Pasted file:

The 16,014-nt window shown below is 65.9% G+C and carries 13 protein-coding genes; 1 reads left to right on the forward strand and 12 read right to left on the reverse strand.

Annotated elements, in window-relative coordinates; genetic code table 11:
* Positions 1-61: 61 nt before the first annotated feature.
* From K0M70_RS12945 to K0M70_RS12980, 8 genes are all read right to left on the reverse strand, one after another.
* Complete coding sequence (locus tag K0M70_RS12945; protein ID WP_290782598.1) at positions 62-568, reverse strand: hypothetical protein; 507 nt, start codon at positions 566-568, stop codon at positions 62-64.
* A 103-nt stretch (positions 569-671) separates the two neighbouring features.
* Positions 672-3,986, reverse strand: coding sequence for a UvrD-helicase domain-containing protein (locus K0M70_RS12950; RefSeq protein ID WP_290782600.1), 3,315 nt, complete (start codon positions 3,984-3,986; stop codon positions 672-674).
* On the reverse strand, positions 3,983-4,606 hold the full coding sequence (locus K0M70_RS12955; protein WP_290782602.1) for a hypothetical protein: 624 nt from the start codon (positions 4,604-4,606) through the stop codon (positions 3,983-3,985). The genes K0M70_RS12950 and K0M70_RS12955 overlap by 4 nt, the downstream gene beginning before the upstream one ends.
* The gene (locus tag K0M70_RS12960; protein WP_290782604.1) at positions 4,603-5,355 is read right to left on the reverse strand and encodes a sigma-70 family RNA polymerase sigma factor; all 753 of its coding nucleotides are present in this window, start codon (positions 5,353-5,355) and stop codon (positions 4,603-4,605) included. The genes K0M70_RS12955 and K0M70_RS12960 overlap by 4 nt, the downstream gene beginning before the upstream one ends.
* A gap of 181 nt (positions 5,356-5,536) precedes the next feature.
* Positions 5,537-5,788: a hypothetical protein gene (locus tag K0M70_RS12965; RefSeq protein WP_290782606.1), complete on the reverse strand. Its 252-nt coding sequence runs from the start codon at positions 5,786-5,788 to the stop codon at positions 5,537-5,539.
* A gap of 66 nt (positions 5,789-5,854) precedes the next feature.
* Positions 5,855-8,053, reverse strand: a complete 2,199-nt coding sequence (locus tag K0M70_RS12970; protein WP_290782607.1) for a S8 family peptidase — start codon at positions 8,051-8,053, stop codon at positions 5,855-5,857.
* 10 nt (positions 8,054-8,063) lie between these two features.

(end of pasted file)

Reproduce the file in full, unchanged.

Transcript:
The 16,014-nt window shown below is 65.9% G+C and carries 13 protein-coding genes; 1 reads left to right on the forward strand and 12 read right to left on the reverse strand.

Annotated elements, in window-relative coordinates; genetic code table 11:
* Positions 1-61: 61 nt before the first annotated feature.
* From K0M70_RS12945 to K0M70_RS12980, 8 genes are all read right to left on the reverse strand, one after another.
* Complete coding sequence (locus tag K0M70_RS12945; protein ID WP_290782598.1) at positions 62-568, reverse strand: hypothetical protein; 507 nt, start codon at positions 566-568, stop codon at positions 62-64.
* A 103-nt stretch (positions 569-671) separates the two neighbouring features.
* Positions 672-3,986, reverse strand: coding sequence for a UvrD-helicase domain-containing protein (locus K0M70_RS12950; RefSeq protein ID WP_290782600.1), 3,315 nt, complete (start codon positions 3,984-3,986; stop codon positions 672-674).
* On the reverse strand, positions 3,983-4,606 hold the full coding sequence (locus K0M70_RS12955; protein WP_290782602.1) for a hypothetical protein: 624 nt from the start codon (positions 4,604-4,606) through the stop codon (positions 3,983-3,985). The genes K0M70_RS12950 and K0M70_RS12955 overlap by 4 nt, the downstream gene beginning before the upstream one ends.
* The gene (locus tag K0M70_RS12960; protein WP_290782604.1) at positions 4,603-5,355 is read right to left on the reverse strand and encodes a sigma-70 family RNA polymerase sigma factor; all 753 of its coding nucleotides are present in this window, start codon (positions 5,353-5,355) and stop codon (positions 4,603-4,605) included. The genes K0M70_RS12955 and K0M70_RS12960 overlap by 4 nt, the downstream gene beginning before the upstream one ends.
* A gap of 181 nt (positions 5,356-5,536) precedes the next feature.
* Positions 5,537-5,788: a hypothetical protein gene (locus tag K0M70_RS12965; RefSeq protein WP_290782606.1), complete on the reverse strand. Its 252-nt coding sequence runs from the start codon at positions 5,786-5,788 to the stop codon at positions 5,537-5,539.
* A gap of 66 nt (positions 5,789-5,854) precedes the next feature.
* Positions 5,855-8,053, reverse strand: a complete 2,199-nt coding sequence (locus tag K0M70_RS12970; protein WP_290782607.1) for a S8 family peptidase — start codon at positions 8,051-8,053, stop codon at positions 5,855-5,857.
* 10 nt (positions 8,054-8,063) lie between these two features.